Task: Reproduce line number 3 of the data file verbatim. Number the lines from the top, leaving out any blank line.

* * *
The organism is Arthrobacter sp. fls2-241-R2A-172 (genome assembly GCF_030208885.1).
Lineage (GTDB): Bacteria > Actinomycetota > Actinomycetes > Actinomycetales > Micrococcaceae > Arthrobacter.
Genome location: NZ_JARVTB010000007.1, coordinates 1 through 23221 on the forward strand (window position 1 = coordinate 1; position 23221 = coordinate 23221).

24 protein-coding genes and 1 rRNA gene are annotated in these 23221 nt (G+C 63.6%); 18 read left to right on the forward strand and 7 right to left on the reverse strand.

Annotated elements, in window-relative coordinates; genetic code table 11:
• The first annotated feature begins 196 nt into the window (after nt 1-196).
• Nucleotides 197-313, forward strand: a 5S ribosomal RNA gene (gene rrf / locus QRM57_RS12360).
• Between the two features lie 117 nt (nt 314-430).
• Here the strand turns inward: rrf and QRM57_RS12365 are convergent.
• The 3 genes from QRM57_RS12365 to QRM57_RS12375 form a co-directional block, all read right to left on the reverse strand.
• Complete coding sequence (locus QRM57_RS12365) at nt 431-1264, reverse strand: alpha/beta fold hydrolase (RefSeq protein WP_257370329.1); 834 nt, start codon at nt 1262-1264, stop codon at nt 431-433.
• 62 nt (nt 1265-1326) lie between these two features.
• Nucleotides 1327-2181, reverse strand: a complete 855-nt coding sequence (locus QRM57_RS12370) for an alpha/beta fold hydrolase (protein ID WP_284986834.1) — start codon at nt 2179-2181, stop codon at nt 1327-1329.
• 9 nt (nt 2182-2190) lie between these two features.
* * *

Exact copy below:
Genome location: NZ_JARVTB010000007.1, coordinates 1 through 23221 on the forward strand (window position 1 = coordinate 1; position 23221 = coordinate 23221).